United States • Born on September 18th
Works at Blackbaud
Brandon joined Watsi on April 7th, 2014. Nine years ago, Brandon joined our Universal Fund, supporting life-changing treatments for a new Watsi patient every month. Brandon's most recent donation traveled 8,700 miles to support Janet, a 6-year-old girl from Tanzania, fund surgery to fix her knees and allow her to run and play.
Brandon has funded healthcare for 114 patients in 13 countries.
Brandon has funded healthcare for 114 patients in 13 countries.
Janet is a 6-year-old girl from Tanzania. She is a bright-eyed, curious girl living in a remote village called Manyus, Tanzania. She is the second youngest of five children, raised by her hardworking parents, who do everything possible to provide for their family. Her father is a farmer and cattle breeder; however, due to the fluctuating prices of crops and cows, he struggles to make enough money to provide for his family. From a young age, Janet's legs started bowing, making it difficult to walk, run, or play like other children her age. Janet was able to reach our medical partner, African Mission Healthcare (AMH), where she was diagnosed with bilateral genu varus. Her legs bow outward so that her knees do not touch. This condition is typically caused by an excessive accumulation of fluoride in the bones, often stemming from contaminated drinking water. AMH is requesting $880 to fund corrective surgery for Janet. The procedure is scheduled to take place on April 17th. Treatment will hopefully restore Janet's mobility, allow her to participate in various activities, and greatly decrease her risk of future complications. Janet’s mother says, “We are concerned about her future. I hope my daughter will be better after this treatment.”
Yoeun is a 70-year-old farmer from Kompong Cham province. She is a widow with no children, as her husband passed away during the Khmer Rouge regime forty years ago. She lives with her disabled brother and supports their living by growing vegetables and bananas to sell at the local market. When she has time, she enjoys joining ceremonies at the village pagoda. About ten years ago, Yoeun developed a pterygium in her right eye, causing her irritation, pain, redness. Pterygiums are non-cancerous growths of the conjunctiva, a mucous layer that lubricates the eye. The growths occur when the conjunctiva is exposed to excessive sun damage and the cells grow abnormally over the pupil. When Yoeun learned about our medical partner, Children's Surgical Centre, she traveled for three and half hours seeking treatment. Yoeun needs a surgical procedure to remove the abnormal conjunctiva from the cornea surface and replace it with a conjunctival graft to prevent recurrence. The total cost of her procedure is $225. This covers medications, supplies, and inpatient care for two days. The procedure is scheduled for December 13th. She said: "I hope after surgery my eye will see well again, my eye will feel comfortable. I want to plant crops around my home and go outside."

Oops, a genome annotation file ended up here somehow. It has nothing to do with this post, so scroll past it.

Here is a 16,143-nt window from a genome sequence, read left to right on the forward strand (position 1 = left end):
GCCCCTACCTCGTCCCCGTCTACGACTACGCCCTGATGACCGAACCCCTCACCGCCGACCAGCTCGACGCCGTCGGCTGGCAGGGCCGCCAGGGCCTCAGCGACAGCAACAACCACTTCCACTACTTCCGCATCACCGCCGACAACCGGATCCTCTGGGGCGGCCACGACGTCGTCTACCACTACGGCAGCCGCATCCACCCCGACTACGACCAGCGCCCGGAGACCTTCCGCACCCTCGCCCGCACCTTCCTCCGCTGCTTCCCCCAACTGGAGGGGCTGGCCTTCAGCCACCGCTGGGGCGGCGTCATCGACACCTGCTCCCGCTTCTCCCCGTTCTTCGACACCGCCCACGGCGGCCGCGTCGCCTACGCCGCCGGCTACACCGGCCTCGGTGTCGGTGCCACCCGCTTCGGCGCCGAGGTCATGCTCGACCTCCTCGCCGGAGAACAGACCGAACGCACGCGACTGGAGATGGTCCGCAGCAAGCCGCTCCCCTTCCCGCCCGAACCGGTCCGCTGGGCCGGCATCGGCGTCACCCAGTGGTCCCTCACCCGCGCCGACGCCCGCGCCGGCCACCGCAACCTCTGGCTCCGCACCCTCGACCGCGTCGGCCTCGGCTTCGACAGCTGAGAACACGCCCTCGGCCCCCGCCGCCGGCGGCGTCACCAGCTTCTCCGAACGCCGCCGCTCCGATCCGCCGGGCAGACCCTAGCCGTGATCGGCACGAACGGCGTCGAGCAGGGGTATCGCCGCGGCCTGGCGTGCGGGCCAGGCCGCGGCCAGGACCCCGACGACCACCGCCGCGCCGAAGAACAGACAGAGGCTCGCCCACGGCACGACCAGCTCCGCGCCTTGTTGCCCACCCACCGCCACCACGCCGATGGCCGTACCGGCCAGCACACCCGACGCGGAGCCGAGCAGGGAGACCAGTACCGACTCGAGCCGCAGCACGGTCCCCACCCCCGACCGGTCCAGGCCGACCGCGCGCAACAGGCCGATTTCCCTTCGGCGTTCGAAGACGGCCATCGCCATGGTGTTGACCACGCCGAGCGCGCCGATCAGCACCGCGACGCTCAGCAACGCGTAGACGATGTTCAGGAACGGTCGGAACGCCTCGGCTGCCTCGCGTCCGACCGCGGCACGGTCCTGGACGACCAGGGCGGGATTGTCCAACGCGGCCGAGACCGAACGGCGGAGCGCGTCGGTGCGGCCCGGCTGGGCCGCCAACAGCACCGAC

Kidus is a cute and playful little boy. He loves playing with toys and football with other children. His favorite food is Shiro (Ethiopian staple food) and meat. He also loves watching cartoons and is good at observing and imitating some characters from cartoon shows. He is the only child in the family. His dad is a tailor, employed at a local tailor shop. His father uses the little income to provide food for their family and pay rent. Kidus was born with a congenital anomaly called bladder exstrophy and he underwent surgery at BethanyKids with Watsi's support in 2021 to heal this condition. He was also born with a congenital anomaly called epispadias and has an inguinal hernia. Now he is scheduled for epispadias and right inguinal hernia repair. Epispadias impacts his ability to urinate and puts him at risk of future complications. Kidus is now much more playful than beforeand his family can see how intelligent he is. His family also shared how very much better psychologically they feel after his first treatment. But they are still worried about his urinary condition. He is now scheduled for the two surgeries that will take place simultaneously, and his family needs financial support. Kidus' father said, “Kidus means the world to me. To see him completely well will bring me so much joy. I want him to have a great personality with a kind heart; just like the amazing people helping him recover and become healthy. I really hope that he becomes a doctor in the future and helps those who are in need.”